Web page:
Erin Weed: 38:42 I think my mindset out of there was just like, OK, it's time to be a next-level authentic version of myself. And sometimes that means you have to burn the house down a little bit. You know, might have to make some changes in your life. I had to let go of the business that was no longer in alignment with who I am. Doesn't mean there's anything wrong with the business. It just means that it means that I evolved and that's good. And then I had to make some changes in my personal life and do some other healing around that. Um, so it was another journey within itself.
Ryan Tansom: 39:16 Can you, for our listeners that aren't necessarily aware of or exposed to it, explain your passion behind the authentic self? And the reason for the question, Erin, other than because I think what you're doing is awesome is I think that entrepreneurs grow as themselves throughout their business and again, they end up being stuck with a company that might not be themselves anymore and so I think that your topic and how you describe it is extremely applicable to the listeners who are running companies and have inner conflict because of the situation that they've found themselves in.
Erin Weed: 39:51 Yeah. It can be its own kind of prison when you almost become a victim of your own success or or even like in different kinds of businesses like family businesses where you feel like, oh, I have to carry on something because it's in the family, or it could be a million reasons why we feel stuck. Whether it's stuck from an external reasons are stuck from internal reasons, but I am so passionate about becoming more and more authentic versions of ourselves. I don't see authenticity is a light switch that you're either authentic or not authentic. I feel like it's a spectrum, and part of being a spirit and a body in this lifetime is about learning who we are and remembering the essence of ourselves and bringing that through in our personal and professional lives. And um, I'd say probably where I really discovered that though was so after I was selling Girls Fight Back and I was working with Ted speakers, helping them get their message is refined.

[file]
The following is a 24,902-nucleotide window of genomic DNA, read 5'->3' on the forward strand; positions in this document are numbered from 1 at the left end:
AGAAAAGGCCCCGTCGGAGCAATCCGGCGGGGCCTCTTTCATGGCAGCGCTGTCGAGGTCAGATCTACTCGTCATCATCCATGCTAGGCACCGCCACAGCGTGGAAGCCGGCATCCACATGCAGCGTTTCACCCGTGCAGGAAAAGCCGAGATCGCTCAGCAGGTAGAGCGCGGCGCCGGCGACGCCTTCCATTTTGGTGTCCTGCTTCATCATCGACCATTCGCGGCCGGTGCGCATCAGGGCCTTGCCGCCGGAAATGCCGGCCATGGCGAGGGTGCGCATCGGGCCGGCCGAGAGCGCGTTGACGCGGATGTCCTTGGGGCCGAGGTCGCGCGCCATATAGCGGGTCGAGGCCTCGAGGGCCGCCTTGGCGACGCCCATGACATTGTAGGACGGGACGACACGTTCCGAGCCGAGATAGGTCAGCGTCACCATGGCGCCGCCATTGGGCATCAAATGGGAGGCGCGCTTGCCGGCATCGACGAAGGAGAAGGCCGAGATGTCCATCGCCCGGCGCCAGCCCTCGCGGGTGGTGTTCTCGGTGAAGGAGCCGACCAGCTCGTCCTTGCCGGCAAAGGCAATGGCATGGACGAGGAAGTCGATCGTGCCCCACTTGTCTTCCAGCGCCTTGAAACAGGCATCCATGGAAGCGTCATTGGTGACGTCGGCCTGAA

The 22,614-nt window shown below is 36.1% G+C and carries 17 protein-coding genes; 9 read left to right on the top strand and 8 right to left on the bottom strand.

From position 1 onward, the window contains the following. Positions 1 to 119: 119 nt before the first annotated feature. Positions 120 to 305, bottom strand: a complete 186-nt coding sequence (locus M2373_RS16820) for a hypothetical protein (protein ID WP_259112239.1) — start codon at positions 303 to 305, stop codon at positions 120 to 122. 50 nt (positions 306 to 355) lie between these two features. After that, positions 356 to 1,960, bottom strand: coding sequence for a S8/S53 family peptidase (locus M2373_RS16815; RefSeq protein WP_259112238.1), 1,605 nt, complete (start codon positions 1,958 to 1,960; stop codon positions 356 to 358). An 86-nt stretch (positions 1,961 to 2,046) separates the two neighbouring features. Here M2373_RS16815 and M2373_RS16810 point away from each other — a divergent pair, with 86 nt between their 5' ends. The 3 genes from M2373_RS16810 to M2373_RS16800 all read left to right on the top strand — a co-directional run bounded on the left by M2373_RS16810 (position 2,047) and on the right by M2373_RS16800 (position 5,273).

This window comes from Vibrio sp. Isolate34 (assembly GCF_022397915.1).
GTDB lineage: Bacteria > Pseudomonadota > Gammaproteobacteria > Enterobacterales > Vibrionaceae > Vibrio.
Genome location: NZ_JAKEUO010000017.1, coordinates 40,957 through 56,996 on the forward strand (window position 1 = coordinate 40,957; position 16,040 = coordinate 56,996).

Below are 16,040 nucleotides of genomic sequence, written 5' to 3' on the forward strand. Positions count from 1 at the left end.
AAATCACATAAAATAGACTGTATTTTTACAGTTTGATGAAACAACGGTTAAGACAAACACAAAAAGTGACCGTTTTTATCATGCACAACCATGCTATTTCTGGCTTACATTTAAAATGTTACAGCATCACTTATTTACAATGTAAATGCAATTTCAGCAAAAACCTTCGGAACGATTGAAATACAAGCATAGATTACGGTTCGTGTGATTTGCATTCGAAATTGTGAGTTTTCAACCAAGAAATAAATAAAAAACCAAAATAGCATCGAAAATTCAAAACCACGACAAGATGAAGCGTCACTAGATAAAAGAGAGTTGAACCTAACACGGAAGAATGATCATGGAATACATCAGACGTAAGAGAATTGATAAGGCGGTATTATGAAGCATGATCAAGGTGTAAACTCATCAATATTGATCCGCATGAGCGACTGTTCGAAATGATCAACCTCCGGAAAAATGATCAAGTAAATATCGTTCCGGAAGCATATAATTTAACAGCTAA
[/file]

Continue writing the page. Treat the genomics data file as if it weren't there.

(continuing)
Erin Weed: 40:50 And I was having these moments of being like, Oh man, I'm working with says Ted Speaker who's done x, y, z amazing thing. And like this person cannot like coherently distill down into like a 10 to 18 minute talk what they actually do. And I noticed there was this perpetual confusion even in these incredibly successful people's lives. And so I started this process that I'm currently writing a book about called The Dig and what we do in the day because I asked him one basically their life story and I pull out all of the themes that have been repeating throughout your entire life. And the goal of the day is to find what your operating system is, which is usually a series of words that work together, like the, it's almost like your value system, but they're all in relationship to each other. But within that process there is one word that is like your end-all be-all.